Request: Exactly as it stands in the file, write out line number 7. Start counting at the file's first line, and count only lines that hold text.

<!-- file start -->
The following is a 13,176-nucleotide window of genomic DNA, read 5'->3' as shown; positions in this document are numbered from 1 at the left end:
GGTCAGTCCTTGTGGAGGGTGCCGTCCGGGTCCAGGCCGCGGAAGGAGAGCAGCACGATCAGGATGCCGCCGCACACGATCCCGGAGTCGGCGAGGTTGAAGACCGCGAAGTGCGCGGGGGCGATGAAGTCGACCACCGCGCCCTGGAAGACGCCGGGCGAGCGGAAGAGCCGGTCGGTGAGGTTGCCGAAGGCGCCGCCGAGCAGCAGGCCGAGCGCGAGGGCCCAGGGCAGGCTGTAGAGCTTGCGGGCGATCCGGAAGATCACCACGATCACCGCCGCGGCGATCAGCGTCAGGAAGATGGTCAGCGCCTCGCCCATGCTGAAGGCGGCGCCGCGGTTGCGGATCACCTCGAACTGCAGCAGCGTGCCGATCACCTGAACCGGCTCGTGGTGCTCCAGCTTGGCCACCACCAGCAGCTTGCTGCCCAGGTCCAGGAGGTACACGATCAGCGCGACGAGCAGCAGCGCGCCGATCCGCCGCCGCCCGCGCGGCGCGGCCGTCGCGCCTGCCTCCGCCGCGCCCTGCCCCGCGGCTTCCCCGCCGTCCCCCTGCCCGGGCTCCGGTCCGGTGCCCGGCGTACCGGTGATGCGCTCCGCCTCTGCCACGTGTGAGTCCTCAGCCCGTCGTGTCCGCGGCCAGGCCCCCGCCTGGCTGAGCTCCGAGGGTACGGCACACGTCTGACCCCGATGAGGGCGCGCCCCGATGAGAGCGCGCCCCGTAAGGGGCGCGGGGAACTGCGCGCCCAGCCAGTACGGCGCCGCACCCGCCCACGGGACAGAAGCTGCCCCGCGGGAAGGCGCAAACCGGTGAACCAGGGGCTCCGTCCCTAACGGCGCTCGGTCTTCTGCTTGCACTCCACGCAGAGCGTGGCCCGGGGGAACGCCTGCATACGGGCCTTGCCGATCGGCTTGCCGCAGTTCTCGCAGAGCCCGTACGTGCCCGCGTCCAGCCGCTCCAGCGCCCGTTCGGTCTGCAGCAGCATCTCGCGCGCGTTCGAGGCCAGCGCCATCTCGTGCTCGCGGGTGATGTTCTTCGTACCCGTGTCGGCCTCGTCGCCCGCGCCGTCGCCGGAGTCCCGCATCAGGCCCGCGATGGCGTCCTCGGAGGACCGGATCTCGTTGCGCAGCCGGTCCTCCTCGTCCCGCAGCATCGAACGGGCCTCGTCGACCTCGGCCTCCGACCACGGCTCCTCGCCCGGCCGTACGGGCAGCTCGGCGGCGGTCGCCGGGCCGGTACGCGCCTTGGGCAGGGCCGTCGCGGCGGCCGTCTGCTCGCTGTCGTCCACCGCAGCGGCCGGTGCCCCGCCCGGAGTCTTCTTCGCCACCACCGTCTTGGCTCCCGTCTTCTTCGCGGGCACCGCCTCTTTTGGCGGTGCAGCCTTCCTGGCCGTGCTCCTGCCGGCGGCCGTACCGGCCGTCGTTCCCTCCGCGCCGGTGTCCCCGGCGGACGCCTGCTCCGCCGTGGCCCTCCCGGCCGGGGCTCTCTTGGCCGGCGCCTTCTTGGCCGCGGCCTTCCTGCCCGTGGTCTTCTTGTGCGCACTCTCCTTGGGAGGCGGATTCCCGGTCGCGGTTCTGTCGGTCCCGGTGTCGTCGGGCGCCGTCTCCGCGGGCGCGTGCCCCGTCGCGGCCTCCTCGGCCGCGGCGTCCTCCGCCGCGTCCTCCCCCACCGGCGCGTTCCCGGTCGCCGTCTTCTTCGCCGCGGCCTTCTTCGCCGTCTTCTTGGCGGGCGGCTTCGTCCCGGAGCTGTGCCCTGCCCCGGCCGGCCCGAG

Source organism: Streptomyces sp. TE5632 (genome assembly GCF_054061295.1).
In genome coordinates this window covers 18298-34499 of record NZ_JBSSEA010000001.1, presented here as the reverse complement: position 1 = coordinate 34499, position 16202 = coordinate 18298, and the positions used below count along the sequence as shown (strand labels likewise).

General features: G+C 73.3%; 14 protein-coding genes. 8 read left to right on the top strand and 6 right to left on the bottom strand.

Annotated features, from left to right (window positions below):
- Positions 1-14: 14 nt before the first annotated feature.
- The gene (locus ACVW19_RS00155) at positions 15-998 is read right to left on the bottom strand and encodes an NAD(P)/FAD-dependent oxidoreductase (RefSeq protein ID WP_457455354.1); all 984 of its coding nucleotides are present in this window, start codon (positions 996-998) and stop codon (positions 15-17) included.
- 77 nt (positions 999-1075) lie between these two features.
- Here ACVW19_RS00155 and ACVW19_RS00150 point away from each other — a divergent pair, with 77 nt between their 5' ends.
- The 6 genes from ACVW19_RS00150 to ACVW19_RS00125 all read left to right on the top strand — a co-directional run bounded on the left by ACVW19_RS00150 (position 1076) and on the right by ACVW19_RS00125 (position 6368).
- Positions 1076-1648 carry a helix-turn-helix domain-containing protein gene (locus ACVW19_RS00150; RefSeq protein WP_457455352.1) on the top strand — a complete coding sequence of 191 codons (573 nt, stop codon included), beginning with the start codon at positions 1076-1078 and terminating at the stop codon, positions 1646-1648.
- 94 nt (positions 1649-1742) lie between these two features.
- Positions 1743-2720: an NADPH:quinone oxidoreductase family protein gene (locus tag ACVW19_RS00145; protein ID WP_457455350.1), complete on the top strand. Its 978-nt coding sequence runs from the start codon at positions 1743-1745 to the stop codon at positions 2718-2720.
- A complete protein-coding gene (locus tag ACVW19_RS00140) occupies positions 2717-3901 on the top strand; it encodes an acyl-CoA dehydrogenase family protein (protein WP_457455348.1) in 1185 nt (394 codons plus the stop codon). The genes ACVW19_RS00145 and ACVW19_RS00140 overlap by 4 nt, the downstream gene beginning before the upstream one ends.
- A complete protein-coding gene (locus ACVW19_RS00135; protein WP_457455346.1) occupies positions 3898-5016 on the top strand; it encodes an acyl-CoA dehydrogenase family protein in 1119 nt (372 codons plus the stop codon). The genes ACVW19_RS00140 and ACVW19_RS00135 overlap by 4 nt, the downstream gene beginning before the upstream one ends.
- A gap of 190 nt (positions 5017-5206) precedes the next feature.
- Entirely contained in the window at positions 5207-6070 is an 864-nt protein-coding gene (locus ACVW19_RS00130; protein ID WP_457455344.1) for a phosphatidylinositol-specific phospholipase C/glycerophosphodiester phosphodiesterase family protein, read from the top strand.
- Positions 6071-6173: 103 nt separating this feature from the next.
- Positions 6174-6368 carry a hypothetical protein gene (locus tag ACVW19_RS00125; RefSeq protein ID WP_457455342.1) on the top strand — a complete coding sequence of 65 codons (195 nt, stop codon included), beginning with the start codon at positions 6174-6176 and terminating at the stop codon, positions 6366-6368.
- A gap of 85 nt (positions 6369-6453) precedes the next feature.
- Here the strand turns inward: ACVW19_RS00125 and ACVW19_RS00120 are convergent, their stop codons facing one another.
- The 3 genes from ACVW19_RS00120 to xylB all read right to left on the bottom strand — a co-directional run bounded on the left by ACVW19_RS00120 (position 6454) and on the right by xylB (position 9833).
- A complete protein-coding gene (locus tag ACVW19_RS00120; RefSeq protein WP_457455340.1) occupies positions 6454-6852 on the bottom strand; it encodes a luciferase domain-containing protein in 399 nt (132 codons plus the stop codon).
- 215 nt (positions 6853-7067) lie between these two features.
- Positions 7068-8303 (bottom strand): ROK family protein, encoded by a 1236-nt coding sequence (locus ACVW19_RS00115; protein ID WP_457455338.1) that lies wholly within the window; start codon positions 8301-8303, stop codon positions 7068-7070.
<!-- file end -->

- Positions 1-14: 14 nt before the first annotated feature.